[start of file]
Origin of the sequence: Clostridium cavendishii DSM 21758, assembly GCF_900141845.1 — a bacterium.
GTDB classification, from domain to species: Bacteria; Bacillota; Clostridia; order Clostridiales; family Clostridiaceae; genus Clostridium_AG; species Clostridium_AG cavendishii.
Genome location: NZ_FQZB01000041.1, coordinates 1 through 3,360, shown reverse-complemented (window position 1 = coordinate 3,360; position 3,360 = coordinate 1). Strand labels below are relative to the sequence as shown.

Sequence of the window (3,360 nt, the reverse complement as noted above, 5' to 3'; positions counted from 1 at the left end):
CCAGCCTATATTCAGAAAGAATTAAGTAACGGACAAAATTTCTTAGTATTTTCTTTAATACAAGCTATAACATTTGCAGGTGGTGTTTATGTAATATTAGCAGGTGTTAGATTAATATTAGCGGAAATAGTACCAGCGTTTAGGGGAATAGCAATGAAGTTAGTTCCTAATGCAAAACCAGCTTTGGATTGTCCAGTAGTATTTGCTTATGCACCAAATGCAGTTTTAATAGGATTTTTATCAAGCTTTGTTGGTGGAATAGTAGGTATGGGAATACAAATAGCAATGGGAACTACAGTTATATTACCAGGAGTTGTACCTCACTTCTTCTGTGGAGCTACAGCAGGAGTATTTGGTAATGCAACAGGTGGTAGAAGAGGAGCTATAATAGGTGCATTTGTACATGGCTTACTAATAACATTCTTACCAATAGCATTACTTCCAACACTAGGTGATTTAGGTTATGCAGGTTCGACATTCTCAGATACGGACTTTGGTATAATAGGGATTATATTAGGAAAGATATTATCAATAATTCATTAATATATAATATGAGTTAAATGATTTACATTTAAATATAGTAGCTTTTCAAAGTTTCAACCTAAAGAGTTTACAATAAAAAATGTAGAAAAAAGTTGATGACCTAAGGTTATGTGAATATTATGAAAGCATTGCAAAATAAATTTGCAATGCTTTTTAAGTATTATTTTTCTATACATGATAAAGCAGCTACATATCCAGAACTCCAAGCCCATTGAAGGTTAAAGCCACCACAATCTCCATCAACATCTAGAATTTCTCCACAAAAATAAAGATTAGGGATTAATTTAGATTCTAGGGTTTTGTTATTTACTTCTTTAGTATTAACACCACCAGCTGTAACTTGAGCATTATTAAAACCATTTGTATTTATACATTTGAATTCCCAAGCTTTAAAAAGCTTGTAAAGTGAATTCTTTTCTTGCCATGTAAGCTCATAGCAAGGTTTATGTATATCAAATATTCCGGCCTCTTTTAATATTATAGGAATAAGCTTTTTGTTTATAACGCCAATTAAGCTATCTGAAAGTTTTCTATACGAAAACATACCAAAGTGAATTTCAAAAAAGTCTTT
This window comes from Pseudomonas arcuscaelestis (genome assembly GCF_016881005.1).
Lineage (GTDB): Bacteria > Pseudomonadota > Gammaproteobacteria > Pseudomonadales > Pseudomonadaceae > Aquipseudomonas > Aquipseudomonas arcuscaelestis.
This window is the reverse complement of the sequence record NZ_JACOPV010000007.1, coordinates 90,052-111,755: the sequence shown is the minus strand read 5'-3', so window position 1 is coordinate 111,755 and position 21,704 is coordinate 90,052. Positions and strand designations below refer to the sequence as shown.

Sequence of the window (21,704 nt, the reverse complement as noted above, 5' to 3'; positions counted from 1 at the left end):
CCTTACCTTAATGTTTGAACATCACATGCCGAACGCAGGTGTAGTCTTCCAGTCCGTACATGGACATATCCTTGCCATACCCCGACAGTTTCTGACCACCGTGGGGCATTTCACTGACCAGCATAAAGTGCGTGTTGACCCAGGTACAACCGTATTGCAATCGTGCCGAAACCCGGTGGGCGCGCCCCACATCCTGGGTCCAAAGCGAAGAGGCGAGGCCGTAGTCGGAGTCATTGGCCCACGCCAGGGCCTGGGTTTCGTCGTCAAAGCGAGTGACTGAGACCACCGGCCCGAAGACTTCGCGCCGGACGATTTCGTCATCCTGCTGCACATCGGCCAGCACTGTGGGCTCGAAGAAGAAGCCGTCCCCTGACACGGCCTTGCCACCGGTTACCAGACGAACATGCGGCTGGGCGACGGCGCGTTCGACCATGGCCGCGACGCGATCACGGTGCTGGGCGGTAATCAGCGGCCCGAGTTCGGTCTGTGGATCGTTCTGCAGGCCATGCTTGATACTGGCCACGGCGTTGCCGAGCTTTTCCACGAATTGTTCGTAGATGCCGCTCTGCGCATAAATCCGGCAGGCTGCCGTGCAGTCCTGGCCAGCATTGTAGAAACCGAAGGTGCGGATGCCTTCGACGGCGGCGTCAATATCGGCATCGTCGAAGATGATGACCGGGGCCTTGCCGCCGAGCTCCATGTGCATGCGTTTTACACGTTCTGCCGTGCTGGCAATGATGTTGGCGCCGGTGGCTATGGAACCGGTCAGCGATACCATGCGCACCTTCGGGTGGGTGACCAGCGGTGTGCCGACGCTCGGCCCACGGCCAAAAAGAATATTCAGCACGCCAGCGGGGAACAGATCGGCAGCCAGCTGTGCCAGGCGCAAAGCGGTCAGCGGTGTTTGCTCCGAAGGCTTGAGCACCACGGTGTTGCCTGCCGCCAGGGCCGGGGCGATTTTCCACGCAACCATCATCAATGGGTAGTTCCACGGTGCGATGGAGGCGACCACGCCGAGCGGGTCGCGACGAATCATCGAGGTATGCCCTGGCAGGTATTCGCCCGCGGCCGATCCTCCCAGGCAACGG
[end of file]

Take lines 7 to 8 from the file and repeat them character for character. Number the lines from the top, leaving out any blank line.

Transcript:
Lineage (GTDB): Bacteria > Pseudomonadota > Gammaproteobacteria > Pseudomonadales > Pseudomonadaceae > Aquipseudomonas > Aquipseudomonas arcuscaelestis.
This window is the reverse complement of the sequence record NZ_JACOPV010000007.1, coordinates 90,052-111,755: the sequence shown is the minus strand read 5'-3', so window position 1 is coordinate 111,755 and position 21,704 is coordinate 90,052. Positions and strand designations below refer to the sequence as shown.